Erling Haaland is a footballing phenomenon, but is he actually football’s first successful automaton?
Small wonder he’s being trailed by all of the gargantuan megaclubs. Erling Haaland scored another two goals for Borussia Dortmund against Union Berlin in the Bundesliga at the weekend, taking his total number of goals for the season to 16 for both Dortmund and Norway.
In every direction you look, the statistics are breathtaking. Haaland has now scored in his last seven successive matches, and has been Man of the Match in four of them. His career goalscoring record is like something from a bygone era; since signing for Dortmund for €20m last year, he’s scored 47 goals in 48 appearances, a record that he’s pretty much replicated for the Norway national team, for whom he’s scored 12 in 15.
Dortmund’s match against Union Berlin was pretty standard fare for the home team so far this season. Having raced into a 3-0 lead, with Haaland having chipped in with the second goal – a fairly routine close-range header – their somewhat shaky defence allowed Union to pull the score back to 3-2 with nine minutes to play.
Dortmund have not kept a clean sheet in the Bundesliga yet this season so jangling nerves were justified, but this feeling of discomfort only lasted for two minutes before Haaland lofted the ball high over the Union goalkeeper Andreas Luthe to put the result beyond reasonable doubt. It was a magical goal, a finish which dropped under the crossbar at such a precipitous angle that it was difficult to believe that the ball hadn’t been guided there by remote control.
All of this leads to a question which nobody in professional football seems prepared to answer: is it possible that Erling Haaland is a robot, an automaton created to play football to a degree of quality that squidy fleshbag humans, with their old-fashioned fallibility, simply cannot match?
This isn’t just a matter of his footballing ability, exceptional as it may be. It’s also his appearance. Built an Ivan Drago-esque 6’4″ tall, and with facial features so smooth as to be alien-like, Haaland has an other-worldly quality. He runs as though all four of his limbs are trying to escape the rest of his body in different directions at the same time, he scores goals that combine the presence of mind and the trigonometry skills of a super-computer, and when he shoots it can be with the thunder of the gates of hell slamming shut.
In many respects, Erling Haaland feels like the next stage in the evolution of the game, a Norwegian’s idea of what the perfect robot footballer might look like. But the problem is the same as with so many types of Artificial Intelligence. Any plans to introduce robot footballers would, presumably, be fiercely resisted by UEFA and players’ unions, so the plan seems to have been to introduce him by having him blend in seamlessly with the rest of the football eco-system.
A name was chosen that was reminiscent of another era – the question of how it turned out to be Alf-Inge Haaland’s son who became such a phenomenon has not been satisfactorily answered – and his introduction came as if by stealth, drip-fed into our collective consciousness through spells with Byrne, Molde and RB Salzburg, before taking a huge step towards the big time with his transfer to Borussia Dortmund.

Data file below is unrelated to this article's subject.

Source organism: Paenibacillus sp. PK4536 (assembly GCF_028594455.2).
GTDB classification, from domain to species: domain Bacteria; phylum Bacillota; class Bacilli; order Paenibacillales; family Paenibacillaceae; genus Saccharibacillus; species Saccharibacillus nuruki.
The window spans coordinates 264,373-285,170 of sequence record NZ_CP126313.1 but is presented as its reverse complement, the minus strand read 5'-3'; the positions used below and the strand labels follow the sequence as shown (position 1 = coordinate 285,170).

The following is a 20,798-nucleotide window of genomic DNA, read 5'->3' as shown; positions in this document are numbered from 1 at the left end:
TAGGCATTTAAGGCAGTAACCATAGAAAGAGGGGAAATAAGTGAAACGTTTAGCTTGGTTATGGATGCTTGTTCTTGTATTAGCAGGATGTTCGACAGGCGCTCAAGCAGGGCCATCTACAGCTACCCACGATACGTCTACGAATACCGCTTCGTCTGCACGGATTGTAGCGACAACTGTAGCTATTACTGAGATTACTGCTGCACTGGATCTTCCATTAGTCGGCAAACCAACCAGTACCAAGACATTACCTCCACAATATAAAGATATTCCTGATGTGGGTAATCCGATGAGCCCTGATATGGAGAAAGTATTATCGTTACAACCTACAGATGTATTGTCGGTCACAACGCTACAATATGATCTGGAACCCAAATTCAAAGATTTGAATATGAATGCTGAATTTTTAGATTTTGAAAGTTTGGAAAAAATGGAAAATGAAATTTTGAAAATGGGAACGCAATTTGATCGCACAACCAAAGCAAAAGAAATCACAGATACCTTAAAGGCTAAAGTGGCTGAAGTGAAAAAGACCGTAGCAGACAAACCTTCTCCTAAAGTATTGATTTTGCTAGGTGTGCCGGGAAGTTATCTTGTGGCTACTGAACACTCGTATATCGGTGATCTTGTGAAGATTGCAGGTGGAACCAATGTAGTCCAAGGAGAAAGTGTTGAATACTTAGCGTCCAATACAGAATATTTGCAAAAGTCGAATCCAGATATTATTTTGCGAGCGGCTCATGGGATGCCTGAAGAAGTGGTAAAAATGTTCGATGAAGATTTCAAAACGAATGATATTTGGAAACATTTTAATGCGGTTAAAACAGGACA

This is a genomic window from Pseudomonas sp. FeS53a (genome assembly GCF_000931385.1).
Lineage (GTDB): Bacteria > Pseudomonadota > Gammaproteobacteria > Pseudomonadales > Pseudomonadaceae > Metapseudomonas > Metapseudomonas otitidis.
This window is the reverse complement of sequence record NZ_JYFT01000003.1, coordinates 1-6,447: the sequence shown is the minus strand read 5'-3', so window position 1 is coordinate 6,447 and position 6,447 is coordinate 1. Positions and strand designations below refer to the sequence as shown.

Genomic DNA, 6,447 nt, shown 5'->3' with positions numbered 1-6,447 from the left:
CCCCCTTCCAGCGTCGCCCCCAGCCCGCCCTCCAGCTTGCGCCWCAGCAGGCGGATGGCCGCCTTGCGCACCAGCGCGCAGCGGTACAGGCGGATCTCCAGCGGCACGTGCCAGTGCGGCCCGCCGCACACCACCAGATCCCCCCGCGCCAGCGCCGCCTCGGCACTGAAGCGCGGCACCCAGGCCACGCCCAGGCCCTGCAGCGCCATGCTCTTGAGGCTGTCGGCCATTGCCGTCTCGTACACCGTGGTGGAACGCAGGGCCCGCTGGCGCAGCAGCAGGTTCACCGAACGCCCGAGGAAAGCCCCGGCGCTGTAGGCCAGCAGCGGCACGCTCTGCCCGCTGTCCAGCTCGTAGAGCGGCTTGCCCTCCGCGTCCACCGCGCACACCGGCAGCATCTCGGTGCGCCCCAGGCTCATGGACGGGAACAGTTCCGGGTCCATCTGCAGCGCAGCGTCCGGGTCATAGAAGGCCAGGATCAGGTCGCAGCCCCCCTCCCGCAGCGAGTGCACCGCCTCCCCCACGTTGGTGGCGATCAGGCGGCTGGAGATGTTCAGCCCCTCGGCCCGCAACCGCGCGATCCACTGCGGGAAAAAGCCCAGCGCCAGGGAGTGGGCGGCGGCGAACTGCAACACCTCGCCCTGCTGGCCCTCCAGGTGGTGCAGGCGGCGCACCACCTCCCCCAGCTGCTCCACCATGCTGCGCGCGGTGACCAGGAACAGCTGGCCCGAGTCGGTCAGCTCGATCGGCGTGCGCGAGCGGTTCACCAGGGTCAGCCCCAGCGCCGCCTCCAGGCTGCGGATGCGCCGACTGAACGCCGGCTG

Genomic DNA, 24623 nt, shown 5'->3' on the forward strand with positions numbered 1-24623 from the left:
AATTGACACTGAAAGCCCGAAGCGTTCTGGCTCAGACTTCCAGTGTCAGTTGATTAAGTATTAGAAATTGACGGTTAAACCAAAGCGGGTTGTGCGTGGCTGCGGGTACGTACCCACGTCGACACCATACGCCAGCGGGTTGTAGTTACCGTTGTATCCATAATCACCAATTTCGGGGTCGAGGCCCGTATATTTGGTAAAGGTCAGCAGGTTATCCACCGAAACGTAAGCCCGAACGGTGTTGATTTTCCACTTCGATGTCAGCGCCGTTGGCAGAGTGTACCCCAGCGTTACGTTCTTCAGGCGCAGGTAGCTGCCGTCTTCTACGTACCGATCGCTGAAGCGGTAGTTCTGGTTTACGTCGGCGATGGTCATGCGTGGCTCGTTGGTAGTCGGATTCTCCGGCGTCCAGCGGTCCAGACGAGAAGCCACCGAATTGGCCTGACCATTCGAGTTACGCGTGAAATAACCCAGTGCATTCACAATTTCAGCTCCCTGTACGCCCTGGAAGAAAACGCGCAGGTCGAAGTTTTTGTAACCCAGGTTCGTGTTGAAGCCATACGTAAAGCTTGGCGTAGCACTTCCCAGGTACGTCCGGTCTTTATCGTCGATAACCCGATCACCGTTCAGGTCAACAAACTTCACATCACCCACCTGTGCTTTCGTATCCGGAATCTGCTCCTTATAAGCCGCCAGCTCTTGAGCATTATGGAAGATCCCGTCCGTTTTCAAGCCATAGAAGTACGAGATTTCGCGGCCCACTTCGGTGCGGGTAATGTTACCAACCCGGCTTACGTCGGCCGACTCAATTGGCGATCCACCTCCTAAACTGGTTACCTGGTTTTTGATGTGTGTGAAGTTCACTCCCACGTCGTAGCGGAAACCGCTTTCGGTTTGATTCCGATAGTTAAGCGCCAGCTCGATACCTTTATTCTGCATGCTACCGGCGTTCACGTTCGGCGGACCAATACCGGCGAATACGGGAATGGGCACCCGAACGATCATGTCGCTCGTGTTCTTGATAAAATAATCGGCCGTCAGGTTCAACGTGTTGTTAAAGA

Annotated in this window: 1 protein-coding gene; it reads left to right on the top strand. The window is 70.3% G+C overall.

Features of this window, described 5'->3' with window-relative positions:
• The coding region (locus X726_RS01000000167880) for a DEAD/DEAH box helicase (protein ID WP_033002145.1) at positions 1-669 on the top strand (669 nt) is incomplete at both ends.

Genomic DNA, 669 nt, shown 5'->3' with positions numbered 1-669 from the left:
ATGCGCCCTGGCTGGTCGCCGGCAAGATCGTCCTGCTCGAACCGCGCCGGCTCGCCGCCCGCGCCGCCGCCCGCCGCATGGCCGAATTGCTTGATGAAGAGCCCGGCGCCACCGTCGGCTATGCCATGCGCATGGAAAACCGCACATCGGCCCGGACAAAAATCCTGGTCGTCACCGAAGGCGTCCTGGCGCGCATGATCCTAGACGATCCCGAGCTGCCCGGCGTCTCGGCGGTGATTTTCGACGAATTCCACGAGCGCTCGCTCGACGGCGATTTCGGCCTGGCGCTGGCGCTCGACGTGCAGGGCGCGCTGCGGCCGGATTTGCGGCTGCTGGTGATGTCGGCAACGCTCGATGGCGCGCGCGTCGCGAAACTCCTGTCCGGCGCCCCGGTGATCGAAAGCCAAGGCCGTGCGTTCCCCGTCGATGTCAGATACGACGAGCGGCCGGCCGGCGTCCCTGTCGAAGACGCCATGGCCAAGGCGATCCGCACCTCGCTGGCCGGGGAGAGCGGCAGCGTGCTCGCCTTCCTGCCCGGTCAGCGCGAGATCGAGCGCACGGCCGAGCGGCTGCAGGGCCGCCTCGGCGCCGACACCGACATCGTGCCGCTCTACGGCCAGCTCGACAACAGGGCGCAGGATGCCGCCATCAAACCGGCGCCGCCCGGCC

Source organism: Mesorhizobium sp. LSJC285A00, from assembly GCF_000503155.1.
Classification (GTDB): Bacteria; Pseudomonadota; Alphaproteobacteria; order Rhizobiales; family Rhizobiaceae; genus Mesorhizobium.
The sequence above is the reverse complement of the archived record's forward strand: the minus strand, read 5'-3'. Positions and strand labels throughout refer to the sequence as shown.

The technology isn’t quite fully cooked yet, and we can see that this particular automaton isn’t perfectly human. His features are just a little too smooth – comparisons have been made to Odo from Star Trek; Deep Space Nine and Ivan Drago, the near-superhuman Soviet boxer from Rocky IV – while his football sbility hasn’t quite been tweaked enough for him to blend in among the sea of actually human professional footballers. His finishing is a little too perfect. His vision is a little too clear.
Perhaps this is why the richest clubs have not yet captured Haaland. When he left Molde for Salzburg, Leeds United were said to have made an attempt to take him to his father’s club, while Manchester United’s repeated failures to land him have been well-documented, with rumours of their desire to take him to Old Trafford remaining persistent to this day.
It seems at least possible that these clubs have decided to hold on until the technology behind Haaland has been perfected. The alternative, that Manchester United’s transfer policy over the last few years has broadly been a matter of throwing huge cheques at players without any particular policy of co-ordinating who those players might be or how they will improve the team itself, seems extremely far-fetched. It certainly seems improbable that they would have missed out on signing him for €3m because they got mixed up over time-zones between European countries.
Haal 9000 will eventually end up at one of the megaclubs, of course. Big money usually gets its way in the end, and Barcelona are already back to their familiar ways of stating confidently that they will sign every elite level player in Europe, even if they don’t have anything like the money to do so. But in the meantime we’ll just have to make do with seeing him in the Bundesliga every weekend, watching him continuing to score outrageous goals at an astonishing rate, all the while looking out for sparks flying out of his ears or other glitches from this experiment. Fingers crossed that he doesn’t do to Bayern Munich what Ivan Drago did to Apollo Creed in Rocky IV.